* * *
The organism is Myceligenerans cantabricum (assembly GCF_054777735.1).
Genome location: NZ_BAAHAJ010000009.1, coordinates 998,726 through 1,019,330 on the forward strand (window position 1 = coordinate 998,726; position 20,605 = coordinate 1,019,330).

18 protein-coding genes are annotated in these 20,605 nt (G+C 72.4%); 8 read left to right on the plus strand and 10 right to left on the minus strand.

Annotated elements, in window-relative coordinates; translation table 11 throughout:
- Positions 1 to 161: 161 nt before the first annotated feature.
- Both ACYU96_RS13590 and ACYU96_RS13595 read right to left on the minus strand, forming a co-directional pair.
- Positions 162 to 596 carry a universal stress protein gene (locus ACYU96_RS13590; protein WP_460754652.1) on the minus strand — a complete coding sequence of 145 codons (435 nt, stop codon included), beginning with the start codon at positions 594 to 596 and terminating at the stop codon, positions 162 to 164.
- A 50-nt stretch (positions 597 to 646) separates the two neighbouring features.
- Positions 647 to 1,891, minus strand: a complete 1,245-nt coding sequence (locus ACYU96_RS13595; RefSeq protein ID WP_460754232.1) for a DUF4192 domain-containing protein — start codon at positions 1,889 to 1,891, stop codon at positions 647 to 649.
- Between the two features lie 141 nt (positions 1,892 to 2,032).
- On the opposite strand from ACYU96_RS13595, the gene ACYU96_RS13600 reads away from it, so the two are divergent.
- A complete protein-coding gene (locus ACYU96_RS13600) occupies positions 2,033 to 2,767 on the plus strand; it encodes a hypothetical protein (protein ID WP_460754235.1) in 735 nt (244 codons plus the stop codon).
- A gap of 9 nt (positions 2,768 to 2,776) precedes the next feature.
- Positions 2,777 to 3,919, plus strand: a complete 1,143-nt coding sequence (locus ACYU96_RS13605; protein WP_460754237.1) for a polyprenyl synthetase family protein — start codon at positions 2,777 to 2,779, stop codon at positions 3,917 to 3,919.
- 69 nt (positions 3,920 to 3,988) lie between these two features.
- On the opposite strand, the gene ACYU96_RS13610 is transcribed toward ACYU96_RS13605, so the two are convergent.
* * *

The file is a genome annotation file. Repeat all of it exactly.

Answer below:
The organism is Myceligenerans cantabricum (assembly GCF_054777735.1).
Genome location: NZ_BAAHAJ010000009.1, coordinates 998,726 through 1,019,330 on the forward strand (window position 1 = coordinate 998,726; position 20,605 = coordinate 1,019,330).

18 protein-coding genes are annotated in these 20,605 nt (G+C 72.4%); 8 read left to right on the plus strand and 10 right to left on the minus strand.

Annotated elements, in window-relative coordinates; translation table 11 throughout:
- Positions 1 to 161: 161 nt before the first annotated feature.
- Both ACYU96_RS13590 and ACYU96_RS13595 read right to left on the minus strand, forming a co-directional pair.
- Positions 162 to 596 carry a universal stress protein gene (locus ACYU96_RS13590; protein WP_460754652.1) on the minus strand — a complete coding sequence of 145 codons (435 nt, stop codon included), beginning with the start codon at positions 594 to 596 and terminating at the stop codon, positions 162 to 164.
- A 50-nt stretch (positions 597 to 646) separates the two neighbouring features.
- Positions 647 to 1,891, minus strand: a complete 1,245-nt coding sequence (locus ACYU96_RS13595; RefSeq protein ID WP_460754232.1) for a DUF4192 domain-containing protein — start codon at positions 1,889 to 1,891, stop codon at positions 647 to 649.
- Between the two features lie 141 nt (positions 1,892 to 2,032).
- On the opposite strand from ACYU96_RS13595, the gene ACYU96_RS13600 reads away from it, so the two are divergent.
- A complete protein-coding gene (locus ACYU96_RS13600) occupies positions 2,033 to 2,767 on the plus strand; it encodes a hypothetical protein (protein ID WP_460754235.1) in 735 nt (244 codons plus the stop codon).
- A gap of 9 nt (positions 2,768 to 2,776) precedes the next feature.
- Positions 2,777 to 3,919, plus strand: a complete 1,143-nt coding sequence (locus ACYU96_RS13605; protein WP_460754237.1) for a polyprenyl synthetase family protein — start codon at positions 2,777 to 2,779, stop codon at positions 3,917 to 3,919.
- 69 nt (positions 3,920 to 3,988) lie between these two features.
- On the opposite strand, the gene ACYU96_RS13610 is transcribed toward ACYU96_RS13605, so the two are convergent.